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I don't have issue with subidising this industry, or for that matter "restoring" the oyster population. Unfortunately I am cynical when it comes to the states philosophy on restoration. Planting seed oysters until they reach harvestable size and scraping every last one of them isn't restoring the industry to a sustainable level. That should be the goal.
 

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I completely agree with Seastrike. I will never understand why the State does not treat crabs, oysters, fish, etc. just like waterfowl. When a particular species of waterfowl shows decreasing numbers, it simply gets shut down, e.g., canvasback. Very simple.

Doug Coats
You're right...unfortunately the Feds have to step in sometimes. This State hasn't showed me much, but look who we elect. Hopefully things will turn around but with the present financial troubles I'm afraid funds for the Bay will dry up.

Hopefully the native oysters will prosper, it's too easy to introduce a non-native species for the politicians and wish for the best. The politicians come and go. IMHO - I've only seen more problems introducing non-native species into an environment.
 

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I completely agree with Seastrike. I will never understand why the State does not treat crabs, oysters, fish, etc. just like waterfowl. When a particular species of waterfowl shows decreasing numbers, it simply gets shut down, e.g., canvasback. Very simple.

Doug Coats
Nobody makes a living shooting canvasbacks. It's a little more complicated than to just shut it down. Putting the watermen to work is a great idea. Who else knows more about crabs and oysters. There is a lot of talent there and if used properly will help restore the bay, give watermen work they enjoy and keep folks off unemployment and welfare. I think everybody on unemployment should work to help the State in some way. Prisoners also......Gary
 

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Crabby is right...it's not just the watermen, but all the interrelated industries and the local communities that their income dollars flow through; the grocer, mechanic, barber...whatever. We've seen it in the steel, airline and other industries and looking at the backlash in the auto industry as well, right down to our friends and neighbors.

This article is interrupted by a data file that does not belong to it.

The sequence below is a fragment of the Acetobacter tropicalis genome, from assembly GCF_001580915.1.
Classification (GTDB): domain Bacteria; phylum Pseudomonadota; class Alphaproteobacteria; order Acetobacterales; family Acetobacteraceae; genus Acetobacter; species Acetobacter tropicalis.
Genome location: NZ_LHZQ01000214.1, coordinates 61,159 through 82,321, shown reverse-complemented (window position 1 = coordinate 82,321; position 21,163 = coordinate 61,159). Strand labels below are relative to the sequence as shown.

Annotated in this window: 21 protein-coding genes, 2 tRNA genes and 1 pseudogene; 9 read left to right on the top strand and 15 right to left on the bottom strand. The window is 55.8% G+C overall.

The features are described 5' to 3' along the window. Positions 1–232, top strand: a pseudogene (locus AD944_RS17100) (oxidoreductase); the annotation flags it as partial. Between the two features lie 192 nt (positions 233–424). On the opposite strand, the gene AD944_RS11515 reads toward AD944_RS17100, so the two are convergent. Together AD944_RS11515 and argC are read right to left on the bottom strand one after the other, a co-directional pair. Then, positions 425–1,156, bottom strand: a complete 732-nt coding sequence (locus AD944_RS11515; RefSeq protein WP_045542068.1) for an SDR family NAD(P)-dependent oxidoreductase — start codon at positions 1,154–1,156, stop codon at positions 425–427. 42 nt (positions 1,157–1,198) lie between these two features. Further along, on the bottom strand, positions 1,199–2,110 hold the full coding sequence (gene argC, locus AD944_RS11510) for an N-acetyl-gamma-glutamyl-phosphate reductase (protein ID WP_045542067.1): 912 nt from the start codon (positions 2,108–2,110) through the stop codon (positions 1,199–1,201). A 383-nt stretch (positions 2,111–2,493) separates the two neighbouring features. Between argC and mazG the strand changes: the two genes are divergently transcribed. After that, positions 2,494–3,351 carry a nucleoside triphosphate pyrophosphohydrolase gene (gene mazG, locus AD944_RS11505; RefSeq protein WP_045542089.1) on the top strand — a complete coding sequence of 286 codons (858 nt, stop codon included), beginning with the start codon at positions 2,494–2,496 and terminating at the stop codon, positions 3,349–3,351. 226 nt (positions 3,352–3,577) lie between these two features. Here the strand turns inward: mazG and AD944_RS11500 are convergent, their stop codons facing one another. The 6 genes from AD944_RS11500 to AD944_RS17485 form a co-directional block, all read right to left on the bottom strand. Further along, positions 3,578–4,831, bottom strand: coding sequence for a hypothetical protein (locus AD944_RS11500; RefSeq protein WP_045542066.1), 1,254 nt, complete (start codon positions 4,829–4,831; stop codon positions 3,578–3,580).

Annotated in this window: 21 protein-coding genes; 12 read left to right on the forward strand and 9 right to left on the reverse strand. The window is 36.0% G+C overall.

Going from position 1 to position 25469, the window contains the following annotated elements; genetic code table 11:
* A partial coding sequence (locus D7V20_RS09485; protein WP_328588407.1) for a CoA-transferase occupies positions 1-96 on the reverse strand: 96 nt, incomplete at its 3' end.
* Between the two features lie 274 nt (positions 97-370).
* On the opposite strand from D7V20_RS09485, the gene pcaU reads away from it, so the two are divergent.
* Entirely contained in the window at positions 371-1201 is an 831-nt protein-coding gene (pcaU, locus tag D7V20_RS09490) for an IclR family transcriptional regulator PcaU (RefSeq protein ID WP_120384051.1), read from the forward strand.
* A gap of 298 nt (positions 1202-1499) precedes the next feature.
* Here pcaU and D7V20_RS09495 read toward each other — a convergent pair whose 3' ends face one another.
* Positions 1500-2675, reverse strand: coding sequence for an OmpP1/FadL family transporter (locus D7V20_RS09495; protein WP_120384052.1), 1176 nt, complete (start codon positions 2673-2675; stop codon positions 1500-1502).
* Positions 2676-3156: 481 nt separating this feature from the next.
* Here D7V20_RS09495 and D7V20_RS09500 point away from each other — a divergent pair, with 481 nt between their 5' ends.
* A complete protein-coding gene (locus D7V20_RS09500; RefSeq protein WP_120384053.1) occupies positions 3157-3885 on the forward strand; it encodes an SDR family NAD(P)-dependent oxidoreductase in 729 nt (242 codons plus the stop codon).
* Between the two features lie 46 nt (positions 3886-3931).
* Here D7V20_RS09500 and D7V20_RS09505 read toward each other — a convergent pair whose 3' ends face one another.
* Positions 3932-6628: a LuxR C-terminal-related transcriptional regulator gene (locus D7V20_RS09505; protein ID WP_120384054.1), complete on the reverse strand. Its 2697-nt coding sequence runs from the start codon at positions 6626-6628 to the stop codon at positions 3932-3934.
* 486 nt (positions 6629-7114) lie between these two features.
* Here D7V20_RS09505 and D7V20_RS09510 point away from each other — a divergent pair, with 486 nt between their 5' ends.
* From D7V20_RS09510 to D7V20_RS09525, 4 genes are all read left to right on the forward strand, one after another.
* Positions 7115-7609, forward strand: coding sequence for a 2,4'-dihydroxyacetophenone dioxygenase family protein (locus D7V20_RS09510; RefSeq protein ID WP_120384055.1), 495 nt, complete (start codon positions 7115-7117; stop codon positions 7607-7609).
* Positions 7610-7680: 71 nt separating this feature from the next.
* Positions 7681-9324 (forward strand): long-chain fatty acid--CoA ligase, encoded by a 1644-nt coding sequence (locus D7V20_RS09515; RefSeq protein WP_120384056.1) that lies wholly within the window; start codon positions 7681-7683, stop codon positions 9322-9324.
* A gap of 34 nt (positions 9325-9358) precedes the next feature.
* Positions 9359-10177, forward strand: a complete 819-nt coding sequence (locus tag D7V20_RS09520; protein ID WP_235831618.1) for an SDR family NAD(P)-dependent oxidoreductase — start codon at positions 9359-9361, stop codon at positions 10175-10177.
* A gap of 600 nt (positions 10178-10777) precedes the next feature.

As to the comment about crabbing...if you shut down the fishery to commercial crabbers, then shut it down to everyone. Nail each person who snags a bushel for "personal" use. I've seen more individuals take whatever comes into the boat; female, undersized...whatever.

I disagree that the industries, once back up, can't be sustained. If the stocks are sustained and growing then the industry can thrive with catch limits, both commercial and recreational.

Fair is fair. If we're gonna try and fix it, then let's all get onboard, no free passes. And if this program looks promising...and I really hope it is...then yes, let's look at a 5-7 year program with a moratorium to rebuild the fishery. But let's also start enforcing the critical areas regs and others that are polluting the watershed and making it tough for the program to succeed.

Nobody makes a living shooting canvasbacks. It's a little more complicated than to just shut it down. Putting the watermen to work is a great idea. Who else knows more about crabs and oysters. There is a lot of talent there and if used properly will help restore the bay, give watermen work they enjoy and keep folks off unemployment and welfare. I think everybody on unemployment should work to help the State in some way. Prisoners also......Gary
 

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Some missed my point. There "used to be" quite a few folks who made their living from market hunting - waterfowl and game, both. No longer...
 

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Crabby - I suggest you read "The Outlaw Gunner" by Harry M. Walsh. His excellent book details the occupation of the market gunner on the Chesapeake. Many, many men made their living from shooting canvasbacks.

Doug